West Side Rising is a result of those efforts, but it also emphasizes that communities of color, if organized, can challenge the power structures that enmeshed them in sacrifice zones like the West Side. COPS and other San Antonio activists remain strong examples of the power of collective action and individual agency—especially important now, in this climate change-charged environment. If we have any hope of mitigating climate change’s impact on all species, we need to remember what COPS achieved. We must avoid, at all costs, the flawed strategy of the city’s elite Anglos to ignore the injustices they helped create.
Q: Do you see any crucial differences in public awareness of the various types of injustices, such as environmental?
West Side Rising as a warning to us all about how we must respond to current and future environmental challenges. Climate justice requires us to act with an awareness of our role in shaping the conditions we live in and the pressing need to make our communities more sustainable, resilient, and just.
Q: What actions can readers take to become more aware of environmental injustices in their communities? How can they help?
Look. Observe. Listen. Empathize. And then look again. Most of what I have come to understand about San Antonio, Los Angeles, and other places I have lived or written about has been stimulated by walking or biking through neighborhoods to get a feel for how they were put together, and then by reading and engaging with issues that seemed to animate them. My book Deep in the Heart of San Antonio, like its successors On the Edge and Not So Golden State, were framed around my attempt to write my way into the life of the Southwest, from San Antonio to Los Angeles.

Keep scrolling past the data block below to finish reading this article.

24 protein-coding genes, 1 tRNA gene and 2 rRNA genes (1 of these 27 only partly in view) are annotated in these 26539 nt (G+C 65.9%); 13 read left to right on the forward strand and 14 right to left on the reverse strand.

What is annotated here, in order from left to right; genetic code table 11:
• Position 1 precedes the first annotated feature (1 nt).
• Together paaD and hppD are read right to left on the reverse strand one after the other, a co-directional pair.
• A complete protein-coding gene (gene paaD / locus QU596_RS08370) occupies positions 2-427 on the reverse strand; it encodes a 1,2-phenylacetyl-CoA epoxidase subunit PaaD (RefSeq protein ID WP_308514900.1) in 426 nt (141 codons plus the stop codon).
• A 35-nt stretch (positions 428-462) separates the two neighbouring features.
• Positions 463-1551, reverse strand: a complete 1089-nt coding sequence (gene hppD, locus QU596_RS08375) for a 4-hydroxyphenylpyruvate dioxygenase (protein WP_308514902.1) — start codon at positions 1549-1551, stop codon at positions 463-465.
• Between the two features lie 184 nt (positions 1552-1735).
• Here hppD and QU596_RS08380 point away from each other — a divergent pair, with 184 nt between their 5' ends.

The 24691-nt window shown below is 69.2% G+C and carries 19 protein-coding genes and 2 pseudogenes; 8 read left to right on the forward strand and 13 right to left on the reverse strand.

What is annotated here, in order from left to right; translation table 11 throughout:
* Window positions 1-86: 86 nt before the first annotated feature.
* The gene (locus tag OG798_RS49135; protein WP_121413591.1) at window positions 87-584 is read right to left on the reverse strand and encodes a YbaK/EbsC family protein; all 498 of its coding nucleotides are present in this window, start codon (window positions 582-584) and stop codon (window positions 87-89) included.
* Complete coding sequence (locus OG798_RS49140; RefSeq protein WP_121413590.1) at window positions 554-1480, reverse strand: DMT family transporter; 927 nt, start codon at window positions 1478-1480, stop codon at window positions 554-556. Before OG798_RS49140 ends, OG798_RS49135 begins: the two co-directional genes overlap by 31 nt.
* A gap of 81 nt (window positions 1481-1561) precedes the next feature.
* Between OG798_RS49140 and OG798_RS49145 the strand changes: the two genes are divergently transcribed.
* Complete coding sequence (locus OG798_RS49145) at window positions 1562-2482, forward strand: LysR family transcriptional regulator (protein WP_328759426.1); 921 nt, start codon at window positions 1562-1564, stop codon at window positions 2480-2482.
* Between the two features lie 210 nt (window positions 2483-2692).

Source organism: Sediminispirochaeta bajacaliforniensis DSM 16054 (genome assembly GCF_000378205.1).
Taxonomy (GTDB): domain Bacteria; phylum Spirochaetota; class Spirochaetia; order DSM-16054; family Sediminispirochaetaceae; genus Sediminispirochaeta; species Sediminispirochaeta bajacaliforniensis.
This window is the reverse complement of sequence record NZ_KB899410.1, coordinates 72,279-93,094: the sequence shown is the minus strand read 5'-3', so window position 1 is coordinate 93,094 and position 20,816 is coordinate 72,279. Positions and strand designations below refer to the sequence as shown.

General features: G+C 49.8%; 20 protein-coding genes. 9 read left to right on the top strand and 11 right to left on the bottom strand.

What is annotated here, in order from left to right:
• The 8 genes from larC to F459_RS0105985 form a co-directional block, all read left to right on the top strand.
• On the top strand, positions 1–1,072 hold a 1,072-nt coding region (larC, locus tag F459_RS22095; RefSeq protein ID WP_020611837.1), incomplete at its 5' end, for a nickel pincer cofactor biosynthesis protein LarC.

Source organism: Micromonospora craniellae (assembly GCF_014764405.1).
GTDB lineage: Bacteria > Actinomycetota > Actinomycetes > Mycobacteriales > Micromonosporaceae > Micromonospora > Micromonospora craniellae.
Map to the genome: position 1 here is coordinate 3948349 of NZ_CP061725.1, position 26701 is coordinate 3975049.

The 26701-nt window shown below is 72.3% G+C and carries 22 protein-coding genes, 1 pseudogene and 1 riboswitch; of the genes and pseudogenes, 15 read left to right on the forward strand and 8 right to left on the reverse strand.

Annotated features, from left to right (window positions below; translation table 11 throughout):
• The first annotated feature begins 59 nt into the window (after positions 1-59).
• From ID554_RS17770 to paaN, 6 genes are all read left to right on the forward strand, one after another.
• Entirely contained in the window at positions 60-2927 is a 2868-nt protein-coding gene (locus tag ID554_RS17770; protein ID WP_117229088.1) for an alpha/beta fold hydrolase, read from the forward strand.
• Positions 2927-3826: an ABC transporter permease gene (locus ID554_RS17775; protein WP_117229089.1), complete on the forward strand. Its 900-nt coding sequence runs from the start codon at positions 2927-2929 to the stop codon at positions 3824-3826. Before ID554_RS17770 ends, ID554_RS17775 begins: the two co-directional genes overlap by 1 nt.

If we can know the places we inhabit and the people and species we share these spaces with, we can gain a deeper appreciation for them. Out of that understanding can come a more engaged community that listens and responds to the concerns of the whole, that seeks to correct the injustices afflicting these places. West Side Rising grew out of my evolving love for San Antonio, a love that is not blind to its faults but that uses its imperfections as a starting point for a conversation about how to build back better, to make this city, like all others, more habitable, green, and inclusive—a place where everyone, every species, can thrive.
Q: Did you learn anything surprising while doing your research for this book?